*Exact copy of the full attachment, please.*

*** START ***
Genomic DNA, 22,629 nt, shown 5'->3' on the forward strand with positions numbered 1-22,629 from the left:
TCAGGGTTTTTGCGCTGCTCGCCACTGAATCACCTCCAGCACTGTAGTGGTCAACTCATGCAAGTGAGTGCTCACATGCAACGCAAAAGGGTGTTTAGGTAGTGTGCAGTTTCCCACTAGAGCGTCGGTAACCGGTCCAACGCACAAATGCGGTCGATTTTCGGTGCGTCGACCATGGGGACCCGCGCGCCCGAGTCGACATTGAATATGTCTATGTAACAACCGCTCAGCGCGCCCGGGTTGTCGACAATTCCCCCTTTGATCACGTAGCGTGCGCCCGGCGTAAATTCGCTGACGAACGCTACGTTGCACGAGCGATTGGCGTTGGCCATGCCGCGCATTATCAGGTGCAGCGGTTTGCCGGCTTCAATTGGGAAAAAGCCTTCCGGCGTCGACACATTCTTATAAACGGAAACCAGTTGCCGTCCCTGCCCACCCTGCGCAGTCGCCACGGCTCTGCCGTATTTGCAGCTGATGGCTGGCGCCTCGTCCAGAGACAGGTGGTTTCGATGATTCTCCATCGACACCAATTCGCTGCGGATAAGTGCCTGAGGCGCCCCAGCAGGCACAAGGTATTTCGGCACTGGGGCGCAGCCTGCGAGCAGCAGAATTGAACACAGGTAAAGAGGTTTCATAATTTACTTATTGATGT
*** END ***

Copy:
Genomic DNA, 22,629 nt, shown 5'->3' on the forward strand with positions numbered 1-22,629 from the left:
TCAGGGTTTTTGCGCTGCTCGCCACTGAATCACCTCCAGCACTGTAGTGGTCAACTCATGCAAGTGAGTGCTCACATGCAACGCAAAAGGGTGTTTAGGTAGTGTGCAGTTTCCCACTAGAGCGTCGGTAACCGGTCCAACGCACAAATGCGGTCGATTTTCGGTGCGTCGACCATGGGGACCCGCGCGCCCGAGTCGACATTGAATATGTCTATGTAACAACCGCTCAGCGCGCCCGGGTTGTCGACAATTCCCCCTTTGATCACGTAGCGTGCGCCCGGCGTAAATTCGCTGACGAACGCTACGTTGCACGAGCGATTGGCGTTGGCCATGCCGCGCATTATCAGGTGCAGCGGTTTGCCGGCTTCAATTGGGAAAAAGCCTTCCGGCGTCGACACATTCTTATAAACGGAAACCAGTTGCCGTCCCTGCCCACCCTGCGCAGTCGCCACGGCTCTGCCGTATTTGCAGCTGATGGCTGGCGCCTCGTCCAGAGACAGGTGGTTTCGATGATTCTCCATCGACACCAATTCGCTGCGGATAAGTGCCTGAGGCGCCCCAGCAGGCACAAGGTATTTCGGCACTGGGGCGCAGCCTGCGAGCAGCAGAATTGAACACAGGTAAAGAGGTTTCATAATTTACTTATTGATGT